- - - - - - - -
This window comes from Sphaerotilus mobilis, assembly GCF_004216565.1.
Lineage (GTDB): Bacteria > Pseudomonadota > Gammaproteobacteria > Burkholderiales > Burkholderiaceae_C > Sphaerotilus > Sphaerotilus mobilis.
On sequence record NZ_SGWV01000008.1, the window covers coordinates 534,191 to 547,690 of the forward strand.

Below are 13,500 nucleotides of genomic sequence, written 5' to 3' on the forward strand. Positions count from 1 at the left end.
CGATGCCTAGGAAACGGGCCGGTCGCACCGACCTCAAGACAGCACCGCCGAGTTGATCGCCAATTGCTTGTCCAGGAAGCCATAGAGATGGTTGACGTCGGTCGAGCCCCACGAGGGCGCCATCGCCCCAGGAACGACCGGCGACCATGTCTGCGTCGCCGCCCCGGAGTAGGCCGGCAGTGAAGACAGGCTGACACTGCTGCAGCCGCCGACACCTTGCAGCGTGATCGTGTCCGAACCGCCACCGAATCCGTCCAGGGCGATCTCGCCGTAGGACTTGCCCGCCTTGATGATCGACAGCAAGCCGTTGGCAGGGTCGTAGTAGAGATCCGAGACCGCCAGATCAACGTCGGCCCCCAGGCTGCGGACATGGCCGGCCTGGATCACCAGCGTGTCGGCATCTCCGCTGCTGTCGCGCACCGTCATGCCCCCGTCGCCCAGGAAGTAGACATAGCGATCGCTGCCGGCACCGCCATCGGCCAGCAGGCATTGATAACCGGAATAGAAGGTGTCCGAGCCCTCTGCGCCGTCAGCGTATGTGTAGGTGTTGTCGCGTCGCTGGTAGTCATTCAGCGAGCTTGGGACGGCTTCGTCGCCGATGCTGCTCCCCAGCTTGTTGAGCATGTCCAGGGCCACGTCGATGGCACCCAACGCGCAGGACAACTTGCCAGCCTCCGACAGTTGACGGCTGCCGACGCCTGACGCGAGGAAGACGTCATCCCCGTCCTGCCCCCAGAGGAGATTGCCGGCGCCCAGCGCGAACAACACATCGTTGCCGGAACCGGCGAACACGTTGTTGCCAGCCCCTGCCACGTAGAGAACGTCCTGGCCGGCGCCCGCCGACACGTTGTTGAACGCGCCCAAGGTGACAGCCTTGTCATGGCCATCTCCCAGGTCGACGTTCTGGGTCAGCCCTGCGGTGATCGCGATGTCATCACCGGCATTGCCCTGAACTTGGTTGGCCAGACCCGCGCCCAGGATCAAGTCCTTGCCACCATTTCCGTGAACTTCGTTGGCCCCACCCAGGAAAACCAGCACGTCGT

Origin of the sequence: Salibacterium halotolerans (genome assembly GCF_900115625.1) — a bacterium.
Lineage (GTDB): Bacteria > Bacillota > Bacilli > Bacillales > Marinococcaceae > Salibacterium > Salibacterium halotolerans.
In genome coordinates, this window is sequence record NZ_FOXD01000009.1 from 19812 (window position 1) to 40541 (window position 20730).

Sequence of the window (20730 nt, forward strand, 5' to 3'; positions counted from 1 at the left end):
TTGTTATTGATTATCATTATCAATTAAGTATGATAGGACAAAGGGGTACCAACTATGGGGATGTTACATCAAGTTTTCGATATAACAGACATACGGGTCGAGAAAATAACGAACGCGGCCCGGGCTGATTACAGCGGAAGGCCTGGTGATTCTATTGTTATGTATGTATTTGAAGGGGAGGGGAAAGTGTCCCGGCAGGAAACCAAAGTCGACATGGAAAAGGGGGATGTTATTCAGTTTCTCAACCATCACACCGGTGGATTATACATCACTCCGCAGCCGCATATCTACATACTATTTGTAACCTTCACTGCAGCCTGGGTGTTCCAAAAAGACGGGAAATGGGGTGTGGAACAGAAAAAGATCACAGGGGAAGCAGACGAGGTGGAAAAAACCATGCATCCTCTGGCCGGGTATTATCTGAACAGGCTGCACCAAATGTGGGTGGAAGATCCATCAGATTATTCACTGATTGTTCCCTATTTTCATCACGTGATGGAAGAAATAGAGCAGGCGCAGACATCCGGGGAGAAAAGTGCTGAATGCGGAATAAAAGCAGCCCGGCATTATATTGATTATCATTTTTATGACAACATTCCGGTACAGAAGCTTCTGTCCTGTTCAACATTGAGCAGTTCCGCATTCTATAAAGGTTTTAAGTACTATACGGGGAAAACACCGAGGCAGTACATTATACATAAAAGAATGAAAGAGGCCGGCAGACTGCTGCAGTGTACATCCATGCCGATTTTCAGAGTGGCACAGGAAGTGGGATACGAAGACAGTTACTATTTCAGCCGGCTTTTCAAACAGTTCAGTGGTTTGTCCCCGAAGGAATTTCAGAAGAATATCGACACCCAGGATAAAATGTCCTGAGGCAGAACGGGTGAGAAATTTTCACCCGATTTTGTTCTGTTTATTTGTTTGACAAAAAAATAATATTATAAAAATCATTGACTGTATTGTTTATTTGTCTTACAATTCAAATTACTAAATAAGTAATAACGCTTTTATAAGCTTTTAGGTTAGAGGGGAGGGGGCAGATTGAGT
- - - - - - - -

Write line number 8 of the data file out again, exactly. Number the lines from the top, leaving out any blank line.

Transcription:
In genome coordinates, this window is sequence record NZ_FOXD01000009.1 from 19812 (window position 1) to 40541 (window position 20730).